Why is the roman numeral four not marked as IV on a clock face?
Clock faces that are labeled using Roman numerals conventionally show IIII for four o'clock and IX for nine o'clock, using the subtractive principle in one case and not the other.
There are many suggested explanations for this, several of which may be true:
- The four-character form IIII creates a visual symmetry with the VIII on the other side, which IV would not.
- With IIII, the number of symbols on the clock totals twenty I's, four V's, and four X's, so clock makers need only a single mold with a V, five I's, and an X in order to make the correct number of numerals for their clocks: VIIIIIX. This is cast four times for each clock and the twelve required numerals are separated:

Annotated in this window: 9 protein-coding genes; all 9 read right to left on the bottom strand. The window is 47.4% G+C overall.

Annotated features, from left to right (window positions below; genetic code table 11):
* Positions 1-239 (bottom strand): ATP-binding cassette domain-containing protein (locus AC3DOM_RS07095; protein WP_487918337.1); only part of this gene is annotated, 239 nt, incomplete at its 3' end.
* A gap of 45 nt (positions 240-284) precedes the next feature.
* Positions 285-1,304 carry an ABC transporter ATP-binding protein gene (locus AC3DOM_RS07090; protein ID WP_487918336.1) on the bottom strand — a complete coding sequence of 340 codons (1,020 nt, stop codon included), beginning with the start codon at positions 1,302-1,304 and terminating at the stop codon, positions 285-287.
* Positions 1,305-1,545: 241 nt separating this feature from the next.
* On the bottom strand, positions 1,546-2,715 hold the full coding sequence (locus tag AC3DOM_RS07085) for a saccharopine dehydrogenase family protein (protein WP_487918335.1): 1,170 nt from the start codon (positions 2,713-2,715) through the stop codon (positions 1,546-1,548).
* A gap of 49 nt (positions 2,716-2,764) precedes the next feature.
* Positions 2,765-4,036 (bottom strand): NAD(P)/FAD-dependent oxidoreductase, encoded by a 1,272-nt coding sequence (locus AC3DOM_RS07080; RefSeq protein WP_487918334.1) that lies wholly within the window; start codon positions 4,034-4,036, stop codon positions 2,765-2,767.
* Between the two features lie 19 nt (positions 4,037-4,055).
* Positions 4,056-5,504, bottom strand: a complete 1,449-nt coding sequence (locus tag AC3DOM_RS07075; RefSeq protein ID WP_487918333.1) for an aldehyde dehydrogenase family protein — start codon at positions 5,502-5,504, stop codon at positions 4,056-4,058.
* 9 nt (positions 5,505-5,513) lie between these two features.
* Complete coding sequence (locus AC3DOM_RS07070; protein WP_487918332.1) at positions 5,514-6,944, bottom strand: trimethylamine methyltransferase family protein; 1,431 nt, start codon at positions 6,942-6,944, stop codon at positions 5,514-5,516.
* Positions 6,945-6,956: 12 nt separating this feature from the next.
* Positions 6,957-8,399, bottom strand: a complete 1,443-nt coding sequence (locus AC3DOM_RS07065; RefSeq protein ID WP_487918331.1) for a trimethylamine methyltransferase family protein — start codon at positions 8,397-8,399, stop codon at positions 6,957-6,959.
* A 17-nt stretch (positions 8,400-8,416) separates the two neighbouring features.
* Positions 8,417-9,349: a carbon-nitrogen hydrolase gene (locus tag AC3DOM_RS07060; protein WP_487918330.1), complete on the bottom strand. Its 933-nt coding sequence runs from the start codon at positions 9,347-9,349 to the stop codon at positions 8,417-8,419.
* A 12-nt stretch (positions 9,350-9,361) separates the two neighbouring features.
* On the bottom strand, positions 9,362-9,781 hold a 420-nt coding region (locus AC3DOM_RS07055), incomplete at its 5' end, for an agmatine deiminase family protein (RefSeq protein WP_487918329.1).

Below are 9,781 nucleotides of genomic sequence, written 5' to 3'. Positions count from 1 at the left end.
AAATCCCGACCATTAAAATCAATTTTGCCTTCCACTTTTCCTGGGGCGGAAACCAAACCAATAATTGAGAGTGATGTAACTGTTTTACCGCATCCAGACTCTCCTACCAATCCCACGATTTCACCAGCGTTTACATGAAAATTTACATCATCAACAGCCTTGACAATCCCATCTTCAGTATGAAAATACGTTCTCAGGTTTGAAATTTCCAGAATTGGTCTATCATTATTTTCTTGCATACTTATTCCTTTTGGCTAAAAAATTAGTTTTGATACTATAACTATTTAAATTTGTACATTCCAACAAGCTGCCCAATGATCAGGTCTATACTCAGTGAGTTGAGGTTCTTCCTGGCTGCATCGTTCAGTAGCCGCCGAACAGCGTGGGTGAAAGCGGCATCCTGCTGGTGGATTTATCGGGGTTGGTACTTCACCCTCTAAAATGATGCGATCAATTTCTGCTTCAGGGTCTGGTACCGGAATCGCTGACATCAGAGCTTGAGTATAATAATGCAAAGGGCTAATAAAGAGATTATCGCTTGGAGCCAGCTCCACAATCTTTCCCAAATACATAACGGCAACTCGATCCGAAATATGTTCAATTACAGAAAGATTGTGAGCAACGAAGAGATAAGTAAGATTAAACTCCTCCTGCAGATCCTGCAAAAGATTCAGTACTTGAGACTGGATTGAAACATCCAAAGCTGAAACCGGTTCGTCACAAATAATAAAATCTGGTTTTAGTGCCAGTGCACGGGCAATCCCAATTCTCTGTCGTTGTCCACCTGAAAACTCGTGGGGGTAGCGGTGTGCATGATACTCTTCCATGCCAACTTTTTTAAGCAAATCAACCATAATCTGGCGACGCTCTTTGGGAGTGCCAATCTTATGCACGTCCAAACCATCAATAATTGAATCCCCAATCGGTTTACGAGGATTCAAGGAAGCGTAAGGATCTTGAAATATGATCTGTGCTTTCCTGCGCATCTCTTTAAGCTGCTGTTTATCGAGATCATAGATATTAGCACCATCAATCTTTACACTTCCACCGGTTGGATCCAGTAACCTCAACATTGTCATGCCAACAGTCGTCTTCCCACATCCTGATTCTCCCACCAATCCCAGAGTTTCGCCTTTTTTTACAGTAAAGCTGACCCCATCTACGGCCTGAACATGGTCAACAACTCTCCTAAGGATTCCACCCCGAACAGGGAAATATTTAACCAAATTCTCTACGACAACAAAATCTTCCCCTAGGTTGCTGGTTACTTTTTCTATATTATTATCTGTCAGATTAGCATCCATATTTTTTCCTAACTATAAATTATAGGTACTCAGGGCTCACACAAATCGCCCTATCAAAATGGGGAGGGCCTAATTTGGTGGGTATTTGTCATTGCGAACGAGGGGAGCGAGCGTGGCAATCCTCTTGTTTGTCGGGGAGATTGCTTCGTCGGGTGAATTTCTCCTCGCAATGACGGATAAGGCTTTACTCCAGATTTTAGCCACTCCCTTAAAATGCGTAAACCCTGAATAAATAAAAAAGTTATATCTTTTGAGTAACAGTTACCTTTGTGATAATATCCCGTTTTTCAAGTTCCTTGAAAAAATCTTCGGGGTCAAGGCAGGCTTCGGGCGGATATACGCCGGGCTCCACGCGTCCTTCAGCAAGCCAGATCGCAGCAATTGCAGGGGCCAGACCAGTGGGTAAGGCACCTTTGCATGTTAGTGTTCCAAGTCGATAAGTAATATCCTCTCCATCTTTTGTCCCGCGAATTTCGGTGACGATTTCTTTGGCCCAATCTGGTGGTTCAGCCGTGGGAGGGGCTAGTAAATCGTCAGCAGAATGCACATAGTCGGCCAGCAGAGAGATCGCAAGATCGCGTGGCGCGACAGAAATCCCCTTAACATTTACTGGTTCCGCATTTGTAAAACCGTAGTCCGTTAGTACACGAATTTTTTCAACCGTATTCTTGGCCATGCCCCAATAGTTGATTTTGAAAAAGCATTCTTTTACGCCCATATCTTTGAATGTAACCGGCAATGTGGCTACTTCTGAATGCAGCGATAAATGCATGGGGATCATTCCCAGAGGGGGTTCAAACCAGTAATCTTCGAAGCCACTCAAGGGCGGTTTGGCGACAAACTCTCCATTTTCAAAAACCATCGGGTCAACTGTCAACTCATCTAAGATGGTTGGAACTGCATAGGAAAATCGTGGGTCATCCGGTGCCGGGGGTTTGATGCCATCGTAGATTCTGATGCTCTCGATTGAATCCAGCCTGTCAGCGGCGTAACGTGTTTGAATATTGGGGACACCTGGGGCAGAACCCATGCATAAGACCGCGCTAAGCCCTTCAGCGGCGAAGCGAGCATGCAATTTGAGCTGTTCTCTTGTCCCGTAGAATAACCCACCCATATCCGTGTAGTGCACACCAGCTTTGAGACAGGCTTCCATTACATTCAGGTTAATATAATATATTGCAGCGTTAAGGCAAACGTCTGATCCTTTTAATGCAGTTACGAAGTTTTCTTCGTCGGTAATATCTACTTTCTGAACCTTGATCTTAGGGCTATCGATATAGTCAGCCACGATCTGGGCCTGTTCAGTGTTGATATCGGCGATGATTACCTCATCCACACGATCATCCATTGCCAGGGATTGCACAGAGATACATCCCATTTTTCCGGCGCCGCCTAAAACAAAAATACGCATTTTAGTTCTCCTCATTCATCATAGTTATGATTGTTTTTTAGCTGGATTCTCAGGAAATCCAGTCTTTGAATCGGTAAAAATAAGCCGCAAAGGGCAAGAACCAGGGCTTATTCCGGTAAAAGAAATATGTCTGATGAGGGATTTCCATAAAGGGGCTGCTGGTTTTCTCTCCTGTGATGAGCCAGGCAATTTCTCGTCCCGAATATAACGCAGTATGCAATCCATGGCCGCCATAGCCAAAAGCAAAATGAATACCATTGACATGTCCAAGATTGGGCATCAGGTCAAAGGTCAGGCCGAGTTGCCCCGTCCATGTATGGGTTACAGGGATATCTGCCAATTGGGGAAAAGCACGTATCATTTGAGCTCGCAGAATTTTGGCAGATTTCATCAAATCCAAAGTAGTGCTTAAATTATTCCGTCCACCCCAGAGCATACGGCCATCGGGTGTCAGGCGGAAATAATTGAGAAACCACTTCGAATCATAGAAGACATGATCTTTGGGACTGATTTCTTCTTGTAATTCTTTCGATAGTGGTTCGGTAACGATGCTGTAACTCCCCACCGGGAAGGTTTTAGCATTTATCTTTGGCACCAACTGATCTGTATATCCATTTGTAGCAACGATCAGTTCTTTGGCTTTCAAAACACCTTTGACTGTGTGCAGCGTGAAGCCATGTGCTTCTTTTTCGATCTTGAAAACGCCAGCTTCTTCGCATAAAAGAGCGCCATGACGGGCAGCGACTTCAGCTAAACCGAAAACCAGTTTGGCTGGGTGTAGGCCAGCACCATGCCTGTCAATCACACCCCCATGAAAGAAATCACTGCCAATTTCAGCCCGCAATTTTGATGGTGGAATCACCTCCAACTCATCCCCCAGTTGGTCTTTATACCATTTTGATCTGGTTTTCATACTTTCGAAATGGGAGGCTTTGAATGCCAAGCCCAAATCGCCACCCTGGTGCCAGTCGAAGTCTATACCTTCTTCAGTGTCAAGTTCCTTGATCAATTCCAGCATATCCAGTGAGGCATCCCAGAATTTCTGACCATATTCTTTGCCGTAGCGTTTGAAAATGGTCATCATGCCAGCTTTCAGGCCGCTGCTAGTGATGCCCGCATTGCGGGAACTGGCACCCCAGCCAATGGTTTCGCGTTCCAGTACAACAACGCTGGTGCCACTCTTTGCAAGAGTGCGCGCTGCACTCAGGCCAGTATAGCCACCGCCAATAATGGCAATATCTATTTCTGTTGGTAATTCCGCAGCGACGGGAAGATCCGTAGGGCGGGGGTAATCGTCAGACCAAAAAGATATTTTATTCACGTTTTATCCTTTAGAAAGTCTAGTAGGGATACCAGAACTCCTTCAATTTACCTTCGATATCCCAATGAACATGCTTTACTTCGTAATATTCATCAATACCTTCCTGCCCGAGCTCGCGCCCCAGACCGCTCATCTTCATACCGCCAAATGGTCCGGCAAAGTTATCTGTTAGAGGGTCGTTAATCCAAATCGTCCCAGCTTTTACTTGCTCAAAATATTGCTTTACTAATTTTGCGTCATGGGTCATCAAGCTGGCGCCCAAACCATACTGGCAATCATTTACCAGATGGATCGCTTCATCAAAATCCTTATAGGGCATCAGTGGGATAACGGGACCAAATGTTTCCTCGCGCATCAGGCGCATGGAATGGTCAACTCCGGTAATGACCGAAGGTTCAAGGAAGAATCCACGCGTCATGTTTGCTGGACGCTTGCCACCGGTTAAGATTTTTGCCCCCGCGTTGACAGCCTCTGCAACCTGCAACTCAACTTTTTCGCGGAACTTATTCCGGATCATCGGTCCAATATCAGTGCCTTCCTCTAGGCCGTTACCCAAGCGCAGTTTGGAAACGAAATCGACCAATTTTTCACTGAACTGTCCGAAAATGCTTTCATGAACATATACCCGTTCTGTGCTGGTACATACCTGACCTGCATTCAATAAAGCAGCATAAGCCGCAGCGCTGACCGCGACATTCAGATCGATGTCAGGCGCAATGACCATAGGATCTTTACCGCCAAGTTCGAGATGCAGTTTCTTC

- V IIII IX
- VI II IIX
- VII III X
- VIII I IX
The IIX and one of the IX’s are rotated 180° to form XI and XII. The alternative with IV uses seventeen I's, five V's, and four X's, possibly requiring the clock maker to have several different molds.
- IIII was the preferred way for the ancient Romans to write four, since they to a large extent avoided subtraction.
- Since IV is the first two letters of IVPITER (Jupiter), the main god of the Romans, it was not appropriate to use.
- Only the I symbol would be seen in the first four hours of the clock, the V symbol would only appear in the next four hours, and the X symbol only in the last four hours. This would add to the clock's radial symmetry.
- IV is difficult to read upside down and on an angle, particularly at that location on the clock.
- Louis XIV, king of France, preferred IIII over IV, ordered his clockmakers to produce clocks with IIII and not IV, and thus it has remained.